The students might hesitate initially, but that hesitation soon gives way to a cacophony of sound as the kids moo, snort, and giggle their way into groups. The end result is that students have found their way into their homerooms or advisory groups for the school year, and the initial barriers to good teamwork have already been broken. Hold a large ball of yarn. Start by telling the students something about yourself. Then roll the ball of yarn to a student without letting go of the end of the yarn. The student who gets the ball of yarn tells his or her name and something good about himself or herself.
Then the student rolls the yarn to somebody else, holding on to the strand of yarn.
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Soon students have created a giant web. After everyone has spoken, you and all the students stand up, continuing to hold the yarn.
Every Day Is Earth Day!
You might model this activity by creating a sample dictionary definition about yourself. Born in Riverside, California. No brothers or sisters. Have students bring in small pictures of themselves to paste next to their entries in the Student Dictionary. Bind the definitions into a book, and display it at back-to-school night. Ask each student to write a brief description of his or her physical characteristics on one index card and his or her name on the other.
Physical characteristics usually do not include clothing, but if you teach the primary grades, you might allow students to include clothing in their descriptions. Put all the physical characteristic index cards in a shoe box, mix them up, and distribute one card to each student, making sure that no student gets his or her own card. Give students ten minutes to search for the person who fits the description on the card they hold. There is no talking during this activity, but students can walk around the room. At the end of the activity, tell students to write on the card the name of the student who best matches the description.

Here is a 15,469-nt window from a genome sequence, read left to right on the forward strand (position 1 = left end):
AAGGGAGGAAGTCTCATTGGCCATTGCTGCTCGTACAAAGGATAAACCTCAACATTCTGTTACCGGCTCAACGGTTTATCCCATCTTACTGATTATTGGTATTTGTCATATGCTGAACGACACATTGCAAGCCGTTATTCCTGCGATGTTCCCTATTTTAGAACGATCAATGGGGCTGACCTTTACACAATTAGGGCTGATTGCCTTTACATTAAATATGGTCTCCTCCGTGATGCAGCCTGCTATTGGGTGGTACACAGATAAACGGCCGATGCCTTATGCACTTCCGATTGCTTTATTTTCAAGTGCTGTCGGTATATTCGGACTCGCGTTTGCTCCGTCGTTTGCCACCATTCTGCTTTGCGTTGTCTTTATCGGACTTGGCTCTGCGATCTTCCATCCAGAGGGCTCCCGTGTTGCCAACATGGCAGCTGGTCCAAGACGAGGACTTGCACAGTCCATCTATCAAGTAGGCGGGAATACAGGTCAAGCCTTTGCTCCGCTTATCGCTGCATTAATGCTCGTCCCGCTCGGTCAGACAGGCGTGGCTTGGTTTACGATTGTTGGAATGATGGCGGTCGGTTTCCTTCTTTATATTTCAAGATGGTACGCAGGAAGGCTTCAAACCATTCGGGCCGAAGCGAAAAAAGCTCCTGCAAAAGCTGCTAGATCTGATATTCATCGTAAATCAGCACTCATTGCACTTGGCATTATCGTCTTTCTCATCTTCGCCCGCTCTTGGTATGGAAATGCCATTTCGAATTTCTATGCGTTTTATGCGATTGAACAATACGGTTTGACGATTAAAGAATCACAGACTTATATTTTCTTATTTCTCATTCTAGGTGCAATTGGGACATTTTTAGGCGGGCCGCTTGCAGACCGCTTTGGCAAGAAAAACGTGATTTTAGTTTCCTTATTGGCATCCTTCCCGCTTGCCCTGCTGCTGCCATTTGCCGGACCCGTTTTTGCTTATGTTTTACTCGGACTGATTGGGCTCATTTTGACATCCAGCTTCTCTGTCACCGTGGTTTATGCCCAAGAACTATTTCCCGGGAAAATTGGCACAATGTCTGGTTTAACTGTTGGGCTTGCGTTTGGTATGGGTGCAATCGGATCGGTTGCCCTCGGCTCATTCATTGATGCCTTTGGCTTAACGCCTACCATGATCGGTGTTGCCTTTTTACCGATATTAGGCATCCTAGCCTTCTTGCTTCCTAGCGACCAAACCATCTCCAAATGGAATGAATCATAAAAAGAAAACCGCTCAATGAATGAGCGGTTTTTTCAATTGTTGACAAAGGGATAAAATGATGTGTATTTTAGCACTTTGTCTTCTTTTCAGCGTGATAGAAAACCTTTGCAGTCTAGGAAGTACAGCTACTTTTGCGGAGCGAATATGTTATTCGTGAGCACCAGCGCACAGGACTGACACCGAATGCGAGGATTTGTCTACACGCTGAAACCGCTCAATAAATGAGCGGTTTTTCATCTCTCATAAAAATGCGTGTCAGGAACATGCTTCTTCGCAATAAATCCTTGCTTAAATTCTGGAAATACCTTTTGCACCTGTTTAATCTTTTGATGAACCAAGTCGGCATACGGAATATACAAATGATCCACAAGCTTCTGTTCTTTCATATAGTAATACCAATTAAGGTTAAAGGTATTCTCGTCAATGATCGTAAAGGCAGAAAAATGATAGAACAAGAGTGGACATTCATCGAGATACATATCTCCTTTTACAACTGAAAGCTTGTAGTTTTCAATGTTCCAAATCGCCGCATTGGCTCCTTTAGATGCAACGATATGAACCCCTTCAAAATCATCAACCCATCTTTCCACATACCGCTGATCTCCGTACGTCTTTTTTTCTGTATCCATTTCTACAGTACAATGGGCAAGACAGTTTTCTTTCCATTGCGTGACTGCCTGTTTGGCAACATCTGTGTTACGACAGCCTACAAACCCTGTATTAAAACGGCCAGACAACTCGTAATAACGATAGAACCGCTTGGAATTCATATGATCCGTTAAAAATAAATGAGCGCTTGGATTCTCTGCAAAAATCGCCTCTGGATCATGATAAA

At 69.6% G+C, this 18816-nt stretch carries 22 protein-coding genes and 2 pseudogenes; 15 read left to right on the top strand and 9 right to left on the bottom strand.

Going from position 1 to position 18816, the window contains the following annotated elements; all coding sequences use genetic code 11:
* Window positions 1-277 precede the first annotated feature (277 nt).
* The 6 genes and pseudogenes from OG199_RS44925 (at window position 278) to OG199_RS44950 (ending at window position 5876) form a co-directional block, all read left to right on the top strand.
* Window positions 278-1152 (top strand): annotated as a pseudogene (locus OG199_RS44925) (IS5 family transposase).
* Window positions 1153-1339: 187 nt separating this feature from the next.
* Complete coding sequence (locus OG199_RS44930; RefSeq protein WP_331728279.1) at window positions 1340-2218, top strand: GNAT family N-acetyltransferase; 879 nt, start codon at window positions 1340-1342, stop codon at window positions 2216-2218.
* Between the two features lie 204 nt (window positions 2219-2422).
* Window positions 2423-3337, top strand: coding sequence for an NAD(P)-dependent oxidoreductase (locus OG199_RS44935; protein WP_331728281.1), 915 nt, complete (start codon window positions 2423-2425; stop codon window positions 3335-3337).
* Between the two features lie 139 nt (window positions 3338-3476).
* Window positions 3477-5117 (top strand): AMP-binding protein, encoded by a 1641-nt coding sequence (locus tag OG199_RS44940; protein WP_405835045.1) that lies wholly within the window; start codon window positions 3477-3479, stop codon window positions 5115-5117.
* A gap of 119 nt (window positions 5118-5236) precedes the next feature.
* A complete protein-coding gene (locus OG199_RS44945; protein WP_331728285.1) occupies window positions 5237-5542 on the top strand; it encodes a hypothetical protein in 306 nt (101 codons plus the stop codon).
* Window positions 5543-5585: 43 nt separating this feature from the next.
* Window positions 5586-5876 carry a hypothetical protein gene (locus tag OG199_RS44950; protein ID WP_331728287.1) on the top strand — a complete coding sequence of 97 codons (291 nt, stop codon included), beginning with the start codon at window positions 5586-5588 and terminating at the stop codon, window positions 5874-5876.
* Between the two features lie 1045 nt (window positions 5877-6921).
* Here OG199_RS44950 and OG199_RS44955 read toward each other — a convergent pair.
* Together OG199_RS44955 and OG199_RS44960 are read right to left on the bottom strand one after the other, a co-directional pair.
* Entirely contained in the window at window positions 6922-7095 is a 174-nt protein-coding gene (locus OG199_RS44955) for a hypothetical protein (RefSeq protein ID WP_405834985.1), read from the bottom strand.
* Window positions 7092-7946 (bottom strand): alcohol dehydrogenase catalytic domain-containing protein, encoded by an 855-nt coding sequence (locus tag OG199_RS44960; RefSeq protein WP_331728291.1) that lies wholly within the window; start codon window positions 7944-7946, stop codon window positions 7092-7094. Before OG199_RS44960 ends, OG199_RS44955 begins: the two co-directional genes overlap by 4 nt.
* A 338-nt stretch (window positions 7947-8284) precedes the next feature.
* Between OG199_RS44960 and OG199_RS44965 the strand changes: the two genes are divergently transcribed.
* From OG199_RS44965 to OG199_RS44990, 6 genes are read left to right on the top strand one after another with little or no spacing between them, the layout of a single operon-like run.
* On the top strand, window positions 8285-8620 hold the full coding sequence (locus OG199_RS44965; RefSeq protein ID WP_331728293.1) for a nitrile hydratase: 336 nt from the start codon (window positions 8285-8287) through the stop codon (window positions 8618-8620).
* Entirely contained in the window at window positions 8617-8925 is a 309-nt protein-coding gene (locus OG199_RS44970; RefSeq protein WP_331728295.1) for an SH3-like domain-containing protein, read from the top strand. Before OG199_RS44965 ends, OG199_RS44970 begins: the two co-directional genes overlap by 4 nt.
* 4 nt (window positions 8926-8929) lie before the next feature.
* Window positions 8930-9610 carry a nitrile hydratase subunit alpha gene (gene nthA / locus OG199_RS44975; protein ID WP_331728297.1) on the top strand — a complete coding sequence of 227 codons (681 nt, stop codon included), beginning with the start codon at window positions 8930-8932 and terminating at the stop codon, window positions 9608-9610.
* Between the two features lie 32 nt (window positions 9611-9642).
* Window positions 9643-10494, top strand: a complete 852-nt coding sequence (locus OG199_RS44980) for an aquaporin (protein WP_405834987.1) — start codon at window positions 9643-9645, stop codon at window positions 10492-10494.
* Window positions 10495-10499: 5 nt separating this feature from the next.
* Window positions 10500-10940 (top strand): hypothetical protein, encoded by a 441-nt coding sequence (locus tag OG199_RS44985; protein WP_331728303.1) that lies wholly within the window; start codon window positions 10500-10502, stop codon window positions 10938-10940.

Then have students share their results. How many students guessed correctly? Patricia McHugh, John W. Set up a circle of chairs with one less chair than the number of students in the class. Play music as the students circle around the chairs. Challenge children to think of things they can do in their homes or classrooms to care for the Earth and record. Role play carefully lifting a rock to see what is underneath and then gently returning it to the same spot. Model observing and recording observations on a clipboard. When you do take the kids outside give each one a clipboard to carry.
Filled with wonderful interactive activities and surprises, this educational book is a source of delight to both children and parents. Children will learn about nature by growing new trees, helping clean the park, learning the value of drinking fresh water, clearing snow from the path to make it safe to walk and enjoying many other fun interactions throughout The Four Seasons. We always welcome your feedback, comments and suggestions- please take a minute to rate and review this app: You can also contact us at: If you're having problems with downloads, installs, refunds, payments, or Google Play access, please contact Google Play team through the Google Play Help Center at https: Hand-picked educational apps by teachers that will improve your child's learning.
Enjoy the Four Seasons - an exciting Earth Day learning experience for kids!